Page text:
Even as Kim's authoritarian regime appears to be taking steps to thaw its hostile relations with other world powers, Griffiths said UN member states have been able to monitor five to 10 sanction-defying trades each month.
As long as the ships continue to switch off their trackers, it's extremely difficult for the UN to monitor the petroleum product trades.
"It's impossible to physically detect these transfers because they switch off their AIS and they go dark and we can no longer see what they're doing," Griffiths said.
As for North Korea itself, Griffiths said the country still regards the Security Council as illegitimate.
"North Korean tankers are now always dark," Griffiths said.
The most recent report from the council's panel of experts on North Korea concluded that the country made $200 million in ship-to-ship transfers in the first nine months of 2017.
Griffiths said that despite North Korea's sudden warmth toward its southern neighbor, the transfers have continued. He said his team has witnessed a $40 million transfer in just one network within the past six months.
And even with an increase in talk of peace initiatives — including the prospect of a face-to-face meeting between Kim and President Donald Trump — Griffiths isn't so sure that denuclearization is on the way.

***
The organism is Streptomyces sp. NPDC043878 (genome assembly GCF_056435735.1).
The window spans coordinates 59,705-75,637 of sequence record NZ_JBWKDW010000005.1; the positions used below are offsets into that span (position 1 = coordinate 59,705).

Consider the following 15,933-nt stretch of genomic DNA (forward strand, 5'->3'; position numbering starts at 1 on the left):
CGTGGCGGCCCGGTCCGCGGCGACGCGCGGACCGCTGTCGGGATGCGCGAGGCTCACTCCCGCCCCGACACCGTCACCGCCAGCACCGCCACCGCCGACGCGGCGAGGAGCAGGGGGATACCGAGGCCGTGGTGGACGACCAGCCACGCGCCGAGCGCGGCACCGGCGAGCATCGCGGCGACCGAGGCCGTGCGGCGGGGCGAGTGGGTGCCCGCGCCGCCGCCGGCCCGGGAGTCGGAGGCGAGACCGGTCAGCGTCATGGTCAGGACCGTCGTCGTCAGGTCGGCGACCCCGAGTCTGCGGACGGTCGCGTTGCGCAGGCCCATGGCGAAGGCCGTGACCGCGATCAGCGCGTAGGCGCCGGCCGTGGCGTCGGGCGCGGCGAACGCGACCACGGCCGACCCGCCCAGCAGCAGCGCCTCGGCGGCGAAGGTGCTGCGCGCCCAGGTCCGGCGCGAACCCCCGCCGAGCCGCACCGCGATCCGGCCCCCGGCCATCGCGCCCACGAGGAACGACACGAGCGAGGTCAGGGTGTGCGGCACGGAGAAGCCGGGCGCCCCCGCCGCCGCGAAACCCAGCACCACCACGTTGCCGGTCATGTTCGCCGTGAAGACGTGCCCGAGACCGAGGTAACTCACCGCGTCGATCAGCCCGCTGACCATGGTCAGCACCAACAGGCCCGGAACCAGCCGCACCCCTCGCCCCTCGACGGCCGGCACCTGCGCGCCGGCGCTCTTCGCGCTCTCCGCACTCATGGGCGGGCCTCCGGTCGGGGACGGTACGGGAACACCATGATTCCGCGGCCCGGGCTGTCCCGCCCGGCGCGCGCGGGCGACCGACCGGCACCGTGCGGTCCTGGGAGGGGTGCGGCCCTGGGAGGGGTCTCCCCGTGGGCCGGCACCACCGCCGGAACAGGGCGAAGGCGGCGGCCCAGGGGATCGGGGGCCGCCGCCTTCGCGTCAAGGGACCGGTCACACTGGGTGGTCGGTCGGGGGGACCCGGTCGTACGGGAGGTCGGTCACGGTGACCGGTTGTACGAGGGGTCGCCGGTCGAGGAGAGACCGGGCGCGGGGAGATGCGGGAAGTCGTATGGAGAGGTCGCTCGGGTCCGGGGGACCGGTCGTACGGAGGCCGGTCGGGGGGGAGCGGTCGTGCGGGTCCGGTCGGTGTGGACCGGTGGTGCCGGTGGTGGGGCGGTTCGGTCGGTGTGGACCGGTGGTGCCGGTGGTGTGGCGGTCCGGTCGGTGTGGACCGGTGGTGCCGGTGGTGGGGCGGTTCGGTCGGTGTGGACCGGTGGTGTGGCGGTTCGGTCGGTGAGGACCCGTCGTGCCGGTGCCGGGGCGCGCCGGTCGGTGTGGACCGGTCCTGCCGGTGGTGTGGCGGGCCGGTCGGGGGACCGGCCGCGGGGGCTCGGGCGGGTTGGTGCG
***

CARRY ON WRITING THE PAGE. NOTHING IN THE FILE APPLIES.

The UN coordinator noted that Kim, in his 2018 New Year's address, said that sanctions were indeed having an effect. "But another thing he talked about was the mass production of nuclear weapons. And that is something that is extremely difficult for our panel to track, and it's something I'm concerned about," Griffiths said.
Nuclear missile launch tests are understandably easy to track. But the assembly of nuclear weapons, which could be taking place in covered or underground facilities, is far more difficult to monitor.
"Some of this is above my pay grade," Griffiths cautioned, "but I think [with] the statements made by chairman Kim Jong Un about mass production, it would be very important to get into these sites and to see what's happening there."